In the final contribution to the volume, Jeffrey Goldsworthy provides an historical and political cultural counter-point to the Allan’s view, shared by others in the volume, that common law should be understood as a companion to non-judicial politics, at least within a particular cultural context. “The Myth of the Common Law Constitution” argues against conceptions of common law that would displace the primacy of Parliamentary rule. Goldsworthy’s main contention is that it is an historical mistake to see the common law as any kind of legal orthodoxy in Britain until before the late eighteenth century (at the earliest). He also finds little historical evidence before then to regard judges as representing conceptions of an unchallengeable ancient constitution of limited powers, to regard the common law as binding king or Parliament as High Court (in contrast to the claims of scholars like C.H. McIlwain and J.G.A. Pocock), or to regard the common law as “the fundamental legal framework of English government” (p.208).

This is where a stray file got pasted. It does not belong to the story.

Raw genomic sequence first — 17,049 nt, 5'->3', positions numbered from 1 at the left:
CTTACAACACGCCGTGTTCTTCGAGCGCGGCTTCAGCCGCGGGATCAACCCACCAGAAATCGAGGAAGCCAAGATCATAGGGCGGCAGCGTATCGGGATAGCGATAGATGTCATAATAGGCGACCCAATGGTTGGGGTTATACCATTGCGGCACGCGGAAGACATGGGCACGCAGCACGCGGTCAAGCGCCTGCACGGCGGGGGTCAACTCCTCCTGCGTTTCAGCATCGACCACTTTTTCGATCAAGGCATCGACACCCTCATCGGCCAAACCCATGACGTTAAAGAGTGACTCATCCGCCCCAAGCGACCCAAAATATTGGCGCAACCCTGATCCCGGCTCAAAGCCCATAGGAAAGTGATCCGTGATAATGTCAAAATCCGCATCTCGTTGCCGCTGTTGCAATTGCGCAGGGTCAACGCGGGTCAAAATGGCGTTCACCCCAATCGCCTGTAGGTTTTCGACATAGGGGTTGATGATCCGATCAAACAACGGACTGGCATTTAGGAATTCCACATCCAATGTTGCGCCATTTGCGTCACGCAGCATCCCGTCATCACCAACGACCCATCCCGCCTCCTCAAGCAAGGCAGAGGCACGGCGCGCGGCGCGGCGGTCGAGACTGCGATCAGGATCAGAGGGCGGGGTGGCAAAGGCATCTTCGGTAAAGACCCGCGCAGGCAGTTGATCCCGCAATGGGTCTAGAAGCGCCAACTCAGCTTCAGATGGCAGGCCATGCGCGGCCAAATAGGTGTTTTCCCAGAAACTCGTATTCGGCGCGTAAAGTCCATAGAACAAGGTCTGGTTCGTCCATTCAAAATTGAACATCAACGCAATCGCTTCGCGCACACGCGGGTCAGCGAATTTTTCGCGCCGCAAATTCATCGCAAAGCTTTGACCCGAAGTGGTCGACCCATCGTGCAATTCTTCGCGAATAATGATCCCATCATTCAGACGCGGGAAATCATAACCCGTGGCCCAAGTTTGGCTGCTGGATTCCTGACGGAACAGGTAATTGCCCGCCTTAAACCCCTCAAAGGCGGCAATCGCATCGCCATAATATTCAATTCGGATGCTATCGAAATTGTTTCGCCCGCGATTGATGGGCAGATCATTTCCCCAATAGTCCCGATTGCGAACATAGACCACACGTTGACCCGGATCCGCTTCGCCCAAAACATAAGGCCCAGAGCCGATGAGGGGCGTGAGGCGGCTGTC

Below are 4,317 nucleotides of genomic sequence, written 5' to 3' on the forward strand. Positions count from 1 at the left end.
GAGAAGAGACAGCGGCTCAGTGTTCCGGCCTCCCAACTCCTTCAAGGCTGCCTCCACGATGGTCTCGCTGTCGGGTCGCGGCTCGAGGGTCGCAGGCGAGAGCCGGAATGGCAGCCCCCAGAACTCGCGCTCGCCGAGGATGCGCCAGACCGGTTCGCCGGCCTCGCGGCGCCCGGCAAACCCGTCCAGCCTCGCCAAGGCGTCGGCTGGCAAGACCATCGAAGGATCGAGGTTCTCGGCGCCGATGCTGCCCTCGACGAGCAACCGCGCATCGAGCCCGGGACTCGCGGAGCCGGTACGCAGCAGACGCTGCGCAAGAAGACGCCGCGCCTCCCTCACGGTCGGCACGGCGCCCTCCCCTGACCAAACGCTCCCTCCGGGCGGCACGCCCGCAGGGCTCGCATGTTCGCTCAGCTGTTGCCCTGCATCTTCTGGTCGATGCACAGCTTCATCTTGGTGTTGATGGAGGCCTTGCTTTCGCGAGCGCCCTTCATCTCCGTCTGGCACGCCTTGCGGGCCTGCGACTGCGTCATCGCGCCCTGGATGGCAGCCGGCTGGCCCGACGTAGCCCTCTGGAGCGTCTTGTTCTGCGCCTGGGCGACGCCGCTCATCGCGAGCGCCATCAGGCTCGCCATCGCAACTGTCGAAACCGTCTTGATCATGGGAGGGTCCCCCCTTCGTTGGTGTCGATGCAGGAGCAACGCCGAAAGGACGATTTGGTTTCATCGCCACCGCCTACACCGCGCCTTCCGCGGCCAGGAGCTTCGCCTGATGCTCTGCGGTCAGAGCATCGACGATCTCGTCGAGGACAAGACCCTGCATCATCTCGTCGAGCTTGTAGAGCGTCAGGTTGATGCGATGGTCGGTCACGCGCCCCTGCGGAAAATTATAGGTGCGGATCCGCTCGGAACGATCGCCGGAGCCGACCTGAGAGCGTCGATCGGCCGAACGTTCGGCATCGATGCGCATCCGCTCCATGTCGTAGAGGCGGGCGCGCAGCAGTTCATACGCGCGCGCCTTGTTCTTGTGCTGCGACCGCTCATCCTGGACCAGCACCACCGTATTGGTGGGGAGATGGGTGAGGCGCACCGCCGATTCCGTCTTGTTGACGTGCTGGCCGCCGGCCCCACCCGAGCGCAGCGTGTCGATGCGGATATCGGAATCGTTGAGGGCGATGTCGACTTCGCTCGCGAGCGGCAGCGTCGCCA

To warrant these findings, the author addresses five questions about the makeup of common law principles as they relate to an unwritten constitution – two questions about the scope of the common law, and three about the ultimate authority to articulate it. He also presents an overview of the historical complexities that have attended answers to these questions, concluding that there is scant, if any evidence, that Parliament or royal succession were ever bound by the authority of common law constitutionalism in the pre-modern [*415] period. As for the early modern period, Goldsworthy finds that precious few supported the authority of common law constitutionalism, and most supported principles associated with legislative sovereignty and Parliament as a High Court. As for today, the author acknowledges that the scope of common law has expanded over time, but insists that its authority ought not be conceived to “sweep the field” (p.229).